Orders of the Day — Customs (Import Deposits) Bill

Part of the debate – in the House of Commons at 12:00 am on 17th November 1969.

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Photo of Mr Robert Cant Mr Robert Cant , Stoke-on-Trent Central 12:00 am, 17th November 1969

En the months before the economic miracle I thought on a number of occasions about the import deposits scheme as something that might exercise some sort of constraint on the rise in imports which was alarming many of us. In those times used to put down Questions, a habit which I have given up because of its futility. On two occasions I asked that a survey be published of the assessment of the effectiveness of the import deposit scheme. As the Chancellor turned me down, I thought that I would go to the source of all economic inspiration, at that time the Department of Economic Affairs.

In July, 1968, I asked whether a survey could be published of the operation of the import deposits scheme, and I received the usual polite but terse reply, "No, Sir". Being a loyal party Member of Parliament, I went round to my con- stituency during the Recess saying that an import deposits scheme had nothing to recommend it. When we returned to the House I discovered that we had in operation an import deposits scheme, which I found, not for the first time, slightly disconcerting.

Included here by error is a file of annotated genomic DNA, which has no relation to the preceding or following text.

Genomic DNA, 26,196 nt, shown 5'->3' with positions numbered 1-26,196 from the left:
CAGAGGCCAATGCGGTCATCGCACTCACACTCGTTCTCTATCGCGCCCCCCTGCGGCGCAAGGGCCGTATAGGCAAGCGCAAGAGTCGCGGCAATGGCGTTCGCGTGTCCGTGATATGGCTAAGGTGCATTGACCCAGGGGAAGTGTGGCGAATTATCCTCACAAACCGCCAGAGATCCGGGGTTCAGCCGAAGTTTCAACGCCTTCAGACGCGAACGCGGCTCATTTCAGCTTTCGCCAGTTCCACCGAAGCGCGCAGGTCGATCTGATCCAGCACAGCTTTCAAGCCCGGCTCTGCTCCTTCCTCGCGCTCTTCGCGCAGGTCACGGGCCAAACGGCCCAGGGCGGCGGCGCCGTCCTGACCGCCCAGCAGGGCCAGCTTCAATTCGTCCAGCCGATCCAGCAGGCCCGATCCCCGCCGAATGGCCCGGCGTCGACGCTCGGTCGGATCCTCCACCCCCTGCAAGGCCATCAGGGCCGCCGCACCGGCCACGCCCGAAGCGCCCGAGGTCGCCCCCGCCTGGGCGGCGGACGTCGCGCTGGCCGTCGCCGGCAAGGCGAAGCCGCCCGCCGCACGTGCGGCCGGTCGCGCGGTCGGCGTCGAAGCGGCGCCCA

I always thought that this was a slightly better type of approach, if one were trying to restrain imports than, for example, import controls. My interest in it grew when, following a publication in February, 1968, of the National Institute Bulletin which advocated import controls I asked one of the people who wrote the survey whether he had paid any regard to the possibility of an import deposits scheme. He replied, "Actually, we do not know very much about it, but we have asked the Italians to translate some of their documentation so that we can have a look at it".

I was not altogether put off, but I have never really been attracted to the import deposits scheme, because I felt that it would have an effective impact on the balance of payments. Its attraction for me has always been that, unlike import controls, it has this sort of deflationary side effect. I accept the figures given by my hon. Friend about the direct effect of import controls on the balance of payments, but I think that he is a bit optimistic about the addition to reserves because foreigners will put down the import deposit for importers in this country. They might have done that when they felt—perhaps they believe politicians in this country rather more than we do —that it was going to be of an essentially temporary kind. If they feel that it is something that will be with us for a considerable time, their willingness to put down the deposits might decrease somewhat.